By Ben Olson
There is nothing quite so magical as another season of growth shooting through the forest floor each spring. What began as a sapling might eventually grow into a towering tree providing shade for future generations, which then drops its seeds to the ground to start the cycle all over again. It’s hard to imagine a large tree originating from such humble beginnings, but it happens every spring to our shared delight.
It’s much the same with humans when we return to the locations where we were raised. I was fortunate to spend the afternoon of May 4 at my own beloved Southside Elementary School with Kinnikinnick Native Plant Society volunteers Bonnie Jakubos, John Hastings and Preston Andrews as they guided Terese Luikens’ fourth-grade class on a nature trail behind the school.
Jan Vann’s fifth-grade class built the Southside School Nature Trail in 1992. I know because I was part of that class and remember establishing the half-mile long trail with guideposts built along the way to point out key landscape features. When Jakubos sent an image of a trail booklet with a handwritten entry by my younger self, a flood of fond memories came back about those early days when I learned to love and appreciate the natural world, thanks to teachers and other educators who took the time to pass down their love and knowledge.
The KNPS outing aimed to instruct the young students about the unique quality of our forests in this region. Specifically, KNPS volunteers talked to the students about the fact that we are surrounded by the Pacific Northwest Inland Temperate Rainforest.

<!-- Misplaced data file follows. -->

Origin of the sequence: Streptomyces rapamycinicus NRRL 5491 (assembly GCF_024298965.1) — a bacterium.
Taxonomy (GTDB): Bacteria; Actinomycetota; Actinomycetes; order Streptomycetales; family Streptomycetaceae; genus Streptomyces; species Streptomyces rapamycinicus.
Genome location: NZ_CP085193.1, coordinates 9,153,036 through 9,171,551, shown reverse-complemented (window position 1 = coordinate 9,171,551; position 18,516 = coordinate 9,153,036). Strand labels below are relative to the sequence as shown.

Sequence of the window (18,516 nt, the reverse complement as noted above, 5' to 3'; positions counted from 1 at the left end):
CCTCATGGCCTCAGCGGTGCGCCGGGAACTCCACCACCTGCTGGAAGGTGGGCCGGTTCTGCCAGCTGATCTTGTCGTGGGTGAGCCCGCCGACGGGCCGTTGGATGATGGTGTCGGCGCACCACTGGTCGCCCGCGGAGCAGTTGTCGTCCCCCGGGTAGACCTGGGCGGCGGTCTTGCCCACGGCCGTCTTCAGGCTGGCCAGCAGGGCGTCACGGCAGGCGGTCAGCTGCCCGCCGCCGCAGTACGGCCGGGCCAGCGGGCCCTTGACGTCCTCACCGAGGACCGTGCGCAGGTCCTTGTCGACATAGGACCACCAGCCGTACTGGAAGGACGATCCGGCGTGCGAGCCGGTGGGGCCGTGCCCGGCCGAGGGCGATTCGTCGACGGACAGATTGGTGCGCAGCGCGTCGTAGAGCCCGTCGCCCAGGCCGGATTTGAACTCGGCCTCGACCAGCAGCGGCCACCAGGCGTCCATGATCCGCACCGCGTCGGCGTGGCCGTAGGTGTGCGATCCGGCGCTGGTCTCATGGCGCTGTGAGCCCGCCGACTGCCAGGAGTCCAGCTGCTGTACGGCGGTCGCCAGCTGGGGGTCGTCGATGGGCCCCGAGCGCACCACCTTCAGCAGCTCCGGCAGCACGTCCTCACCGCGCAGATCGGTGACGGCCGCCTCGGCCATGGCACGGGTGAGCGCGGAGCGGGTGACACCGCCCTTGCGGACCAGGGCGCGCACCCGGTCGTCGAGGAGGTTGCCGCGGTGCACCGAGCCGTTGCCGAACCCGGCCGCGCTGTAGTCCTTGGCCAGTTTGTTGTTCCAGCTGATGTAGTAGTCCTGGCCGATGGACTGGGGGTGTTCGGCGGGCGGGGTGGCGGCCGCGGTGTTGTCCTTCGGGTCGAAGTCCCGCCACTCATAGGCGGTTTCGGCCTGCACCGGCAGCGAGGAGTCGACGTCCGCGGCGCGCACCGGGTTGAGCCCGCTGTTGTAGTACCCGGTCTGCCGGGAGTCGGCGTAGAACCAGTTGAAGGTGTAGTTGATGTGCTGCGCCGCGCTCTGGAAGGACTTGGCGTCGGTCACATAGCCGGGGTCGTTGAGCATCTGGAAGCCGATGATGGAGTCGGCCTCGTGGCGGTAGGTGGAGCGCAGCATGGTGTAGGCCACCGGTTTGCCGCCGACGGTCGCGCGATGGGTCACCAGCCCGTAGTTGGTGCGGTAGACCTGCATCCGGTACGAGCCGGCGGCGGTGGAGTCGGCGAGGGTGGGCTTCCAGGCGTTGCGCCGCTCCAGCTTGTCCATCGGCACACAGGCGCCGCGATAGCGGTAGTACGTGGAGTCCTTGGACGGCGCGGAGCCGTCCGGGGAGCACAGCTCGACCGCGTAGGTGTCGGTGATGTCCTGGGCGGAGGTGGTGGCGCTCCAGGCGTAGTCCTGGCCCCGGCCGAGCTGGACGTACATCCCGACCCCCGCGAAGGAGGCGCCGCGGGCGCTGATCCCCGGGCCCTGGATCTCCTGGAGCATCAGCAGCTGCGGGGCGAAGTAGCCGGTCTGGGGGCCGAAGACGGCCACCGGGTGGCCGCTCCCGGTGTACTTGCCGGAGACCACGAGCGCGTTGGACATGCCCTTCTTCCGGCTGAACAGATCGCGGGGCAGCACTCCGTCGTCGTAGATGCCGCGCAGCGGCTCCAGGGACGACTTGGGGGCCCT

“We’re special here and so many people don’t know that,” Jakubos told the Reader while navigating the nearly 30-year-old trail leading up a small hill overlooking the school grounds and back down again on the other side of a creek.
Jakubos told Mrs. Luikens’ students about the roughly 700-mile-long rainforest that stretches all the way into northern British Columbia.
KNPS split the class into three groups, with each studying a different aspect of the environment as seen from the trail.
In one group, Andrews led the students along a small, dry creek bed to point out different species of trees to the students — emphasizing the fact that multiple species thrived in that particular location because of the proximity of a water source.
In Jakubos’ group, students sat in a hut erected alongside the trail with a pile of pine cones and local foliage next to them as they attempted to identify and draw each piece.
Finally, Hastings led his group with tape measures and yardsticks to gather transects, which are straight lines that cut through a landscape to make observations, take measurements and document data — in this case, about vegetation growth in a particular area.
“When we take transects, it’s looking at the arrival of spring,” Hastings told the students. “This is a common way for scientists to collect data to share with others.”
This project was just one of the many ways KNPS reaches out to local students to help spread awareness and love for the natural world that surrounds us.
Speaking personally, it was a treat seeing the work I did with my classmates nearly 30 years ago is still being enjoyed by future stewards of our environment.
To learn more about KNPS, visit nativeplantsociety.org.
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